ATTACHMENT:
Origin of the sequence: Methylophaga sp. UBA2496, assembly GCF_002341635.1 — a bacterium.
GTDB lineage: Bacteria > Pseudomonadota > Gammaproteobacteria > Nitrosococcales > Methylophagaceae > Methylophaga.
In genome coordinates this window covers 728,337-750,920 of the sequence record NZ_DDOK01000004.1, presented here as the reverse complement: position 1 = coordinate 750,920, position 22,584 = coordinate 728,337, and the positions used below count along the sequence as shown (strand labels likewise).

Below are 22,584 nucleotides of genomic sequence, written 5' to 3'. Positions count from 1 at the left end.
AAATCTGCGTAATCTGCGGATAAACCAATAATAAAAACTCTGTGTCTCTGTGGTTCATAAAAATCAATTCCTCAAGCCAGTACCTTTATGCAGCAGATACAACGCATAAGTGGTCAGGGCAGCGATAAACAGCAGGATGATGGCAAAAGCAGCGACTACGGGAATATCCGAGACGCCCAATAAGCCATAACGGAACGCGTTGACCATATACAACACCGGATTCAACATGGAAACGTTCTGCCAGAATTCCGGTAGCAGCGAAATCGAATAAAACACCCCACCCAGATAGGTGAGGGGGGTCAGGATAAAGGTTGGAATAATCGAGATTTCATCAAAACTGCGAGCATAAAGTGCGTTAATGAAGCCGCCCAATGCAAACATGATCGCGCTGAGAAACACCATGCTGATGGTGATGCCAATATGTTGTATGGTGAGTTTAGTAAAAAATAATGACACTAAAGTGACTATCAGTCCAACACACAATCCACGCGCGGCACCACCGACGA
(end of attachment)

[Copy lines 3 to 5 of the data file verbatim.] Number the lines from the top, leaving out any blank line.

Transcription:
In genome coordinates this window covers 728,337-750,920 of the sequence record NZ_DDOK01000004.1, presented here as the reverse complement: position 1 = coordinate 750,920, position 22,584 = coordinate 728,337, and the positions used below count along the sequence as shown (strand labels likewise).

Below are 22,584 nucleotides of genomic sequence, written 5' to 3'. Positions count from 1 at the left end.
AAATCTGCGTAATCTGCGGATAAACCAATAATAAAAACTCTGTGTCTCTGTGGTTCATAAAAATCAATTCCTCAAGCCAGTACCTTTATGCAGCAGATACAACGCATAAGTGGTCAGGGCAGCGATAAACAGCAGGATGATGGCAAAAGCAGCGACTACGGGAATATCCGAGACGCCCAATAAGCCATAACGGAACGCGTTGACCATATACAACACCGGATTCAACATGGAAACGTTCTGCCAGAATTCCGGTAGCAGCGAAATCGAATAAAACACCCCACCCAGATAGGTGAGGGGGGTCAGGATAAAGGTTGGAATAATCGAGATTTCATCAAAACTGCGAGCATAAAGTGCGTTAATGAAGCCGCCCAATGCAAACATGATCGCGCTGAGAAACACCATGCTGATGGTGATGCCAATATGTTGTATGGTGAGTTTAGTAAAAAATAATGACACTAAAGTGACTATCAGTCCAACACACAATCCACGCGCGGCACCACCGACGA